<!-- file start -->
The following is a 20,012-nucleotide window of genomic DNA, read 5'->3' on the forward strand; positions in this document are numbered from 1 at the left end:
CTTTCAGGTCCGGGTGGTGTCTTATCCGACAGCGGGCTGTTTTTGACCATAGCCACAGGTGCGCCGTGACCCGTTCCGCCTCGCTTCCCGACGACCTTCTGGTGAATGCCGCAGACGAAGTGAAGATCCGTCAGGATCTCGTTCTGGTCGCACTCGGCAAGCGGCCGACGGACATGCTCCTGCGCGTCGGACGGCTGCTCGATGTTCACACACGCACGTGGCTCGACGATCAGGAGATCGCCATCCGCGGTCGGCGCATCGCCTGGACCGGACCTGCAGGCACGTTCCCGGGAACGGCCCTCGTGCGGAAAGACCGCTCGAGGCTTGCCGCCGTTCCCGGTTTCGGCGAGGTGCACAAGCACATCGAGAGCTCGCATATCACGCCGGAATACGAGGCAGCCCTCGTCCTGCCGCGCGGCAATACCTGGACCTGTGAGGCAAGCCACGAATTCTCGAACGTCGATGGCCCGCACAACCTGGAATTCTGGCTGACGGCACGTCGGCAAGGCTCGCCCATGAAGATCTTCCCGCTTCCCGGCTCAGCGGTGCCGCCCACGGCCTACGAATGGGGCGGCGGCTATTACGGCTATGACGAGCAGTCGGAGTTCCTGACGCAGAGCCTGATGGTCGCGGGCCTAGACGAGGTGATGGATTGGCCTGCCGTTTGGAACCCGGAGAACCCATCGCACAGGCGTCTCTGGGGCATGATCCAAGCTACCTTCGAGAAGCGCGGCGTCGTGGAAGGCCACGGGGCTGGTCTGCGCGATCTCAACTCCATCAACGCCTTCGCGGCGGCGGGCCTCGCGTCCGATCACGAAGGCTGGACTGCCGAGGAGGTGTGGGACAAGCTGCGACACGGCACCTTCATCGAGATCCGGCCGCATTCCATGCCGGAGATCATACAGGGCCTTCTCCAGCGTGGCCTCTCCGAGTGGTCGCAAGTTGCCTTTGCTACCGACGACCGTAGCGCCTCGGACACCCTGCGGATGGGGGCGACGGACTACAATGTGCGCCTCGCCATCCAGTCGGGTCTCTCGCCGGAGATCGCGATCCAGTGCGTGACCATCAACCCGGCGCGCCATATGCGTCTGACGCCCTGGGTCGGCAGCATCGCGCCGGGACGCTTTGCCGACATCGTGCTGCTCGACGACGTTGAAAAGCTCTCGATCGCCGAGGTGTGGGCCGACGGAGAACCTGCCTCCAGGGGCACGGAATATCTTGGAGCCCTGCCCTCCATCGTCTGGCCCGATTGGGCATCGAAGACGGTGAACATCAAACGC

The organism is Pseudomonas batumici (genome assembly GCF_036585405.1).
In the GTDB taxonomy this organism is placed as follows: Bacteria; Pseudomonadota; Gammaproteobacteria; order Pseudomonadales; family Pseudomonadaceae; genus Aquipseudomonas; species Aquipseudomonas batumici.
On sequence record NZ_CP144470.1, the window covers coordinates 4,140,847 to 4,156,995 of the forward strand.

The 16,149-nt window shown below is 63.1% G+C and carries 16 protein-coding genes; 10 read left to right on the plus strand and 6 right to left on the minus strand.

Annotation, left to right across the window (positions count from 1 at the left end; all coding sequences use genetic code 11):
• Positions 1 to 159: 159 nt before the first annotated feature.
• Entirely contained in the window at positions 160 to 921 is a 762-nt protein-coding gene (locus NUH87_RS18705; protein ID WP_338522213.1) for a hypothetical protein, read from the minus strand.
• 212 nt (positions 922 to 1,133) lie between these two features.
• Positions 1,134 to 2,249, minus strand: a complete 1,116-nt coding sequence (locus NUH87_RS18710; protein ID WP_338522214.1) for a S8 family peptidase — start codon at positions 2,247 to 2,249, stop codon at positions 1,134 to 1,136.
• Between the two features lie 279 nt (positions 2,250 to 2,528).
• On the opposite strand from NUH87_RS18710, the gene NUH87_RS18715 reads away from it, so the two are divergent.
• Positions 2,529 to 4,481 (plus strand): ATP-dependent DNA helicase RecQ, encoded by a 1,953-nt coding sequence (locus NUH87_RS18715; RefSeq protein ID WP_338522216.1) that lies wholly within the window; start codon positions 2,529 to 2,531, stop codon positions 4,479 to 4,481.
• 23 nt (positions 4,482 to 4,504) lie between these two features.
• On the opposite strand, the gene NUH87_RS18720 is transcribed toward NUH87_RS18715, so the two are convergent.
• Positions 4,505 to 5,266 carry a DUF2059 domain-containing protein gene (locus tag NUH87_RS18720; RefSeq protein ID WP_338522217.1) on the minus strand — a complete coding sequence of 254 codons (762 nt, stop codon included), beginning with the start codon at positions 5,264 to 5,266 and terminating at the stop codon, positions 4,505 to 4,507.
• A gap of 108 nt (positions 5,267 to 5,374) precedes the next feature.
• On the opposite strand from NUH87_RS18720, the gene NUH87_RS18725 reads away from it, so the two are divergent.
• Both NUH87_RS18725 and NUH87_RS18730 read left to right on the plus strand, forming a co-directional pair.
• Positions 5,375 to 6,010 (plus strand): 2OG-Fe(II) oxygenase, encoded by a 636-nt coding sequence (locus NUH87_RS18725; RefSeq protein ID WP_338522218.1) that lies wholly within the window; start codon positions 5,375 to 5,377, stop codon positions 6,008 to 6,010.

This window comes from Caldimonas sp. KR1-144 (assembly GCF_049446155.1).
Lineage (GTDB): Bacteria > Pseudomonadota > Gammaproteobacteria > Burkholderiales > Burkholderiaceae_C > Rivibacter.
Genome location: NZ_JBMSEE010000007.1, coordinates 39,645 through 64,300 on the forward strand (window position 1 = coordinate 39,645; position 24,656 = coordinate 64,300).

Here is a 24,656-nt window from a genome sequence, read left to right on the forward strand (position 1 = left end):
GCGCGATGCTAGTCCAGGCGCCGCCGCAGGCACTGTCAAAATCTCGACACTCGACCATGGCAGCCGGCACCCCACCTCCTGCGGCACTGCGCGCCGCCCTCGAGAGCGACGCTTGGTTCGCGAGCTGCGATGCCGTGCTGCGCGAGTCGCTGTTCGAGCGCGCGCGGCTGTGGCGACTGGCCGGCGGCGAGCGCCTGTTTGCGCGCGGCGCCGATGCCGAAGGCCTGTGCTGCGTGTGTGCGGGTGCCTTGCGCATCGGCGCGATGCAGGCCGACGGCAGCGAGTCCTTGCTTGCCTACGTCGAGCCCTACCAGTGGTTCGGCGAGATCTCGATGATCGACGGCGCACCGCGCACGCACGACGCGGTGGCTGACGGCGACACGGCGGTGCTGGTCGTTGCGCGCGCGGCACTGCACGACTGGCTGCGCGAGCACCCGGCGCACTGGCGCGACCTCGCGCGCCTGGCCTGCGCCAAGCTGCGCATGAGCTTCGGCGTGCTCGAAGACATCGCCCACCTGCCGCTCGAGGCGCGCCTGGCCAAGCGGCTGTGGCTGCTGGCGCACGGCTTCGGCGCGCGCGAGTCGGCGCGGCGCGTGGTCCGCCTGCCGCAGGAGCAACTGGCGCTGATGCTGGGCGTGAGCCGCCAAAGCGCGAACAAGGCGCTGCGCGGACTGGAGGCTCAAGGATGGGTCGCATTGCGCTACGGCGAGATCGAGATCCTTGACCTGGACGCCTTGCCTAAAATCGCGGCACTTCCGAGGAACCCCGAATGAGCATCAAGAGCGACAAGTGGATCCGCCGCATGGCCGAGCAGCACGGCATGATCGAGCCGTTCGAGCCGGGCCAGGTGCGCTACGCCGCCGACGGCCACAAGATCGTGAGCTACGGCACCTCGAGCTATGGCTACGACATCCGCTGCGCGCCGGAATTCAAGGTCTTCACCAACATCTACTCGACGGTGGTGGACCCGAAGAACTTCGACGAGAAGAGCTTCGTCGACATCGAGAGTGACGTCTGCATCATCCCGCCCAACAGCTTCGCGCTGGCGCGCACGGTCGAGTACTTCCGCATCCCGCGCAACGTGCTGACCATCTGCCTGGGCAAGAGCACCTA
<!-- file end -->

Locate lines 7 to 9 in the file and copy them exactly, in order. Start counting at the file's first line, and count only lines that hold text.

Annotation, left to right across the window (positions count from 1 at the left end; all coding sequences use genetic code 11):
• Positions 1 to 159: 159 nt before the first annotated feature.
• Entirely contained in the window at positions 160 to 921 is a 762-nt protein-coding gene (locus NUH87_RS18705; protein ID WP_338522213.1) for a hypothetical protein, read from the minus strand.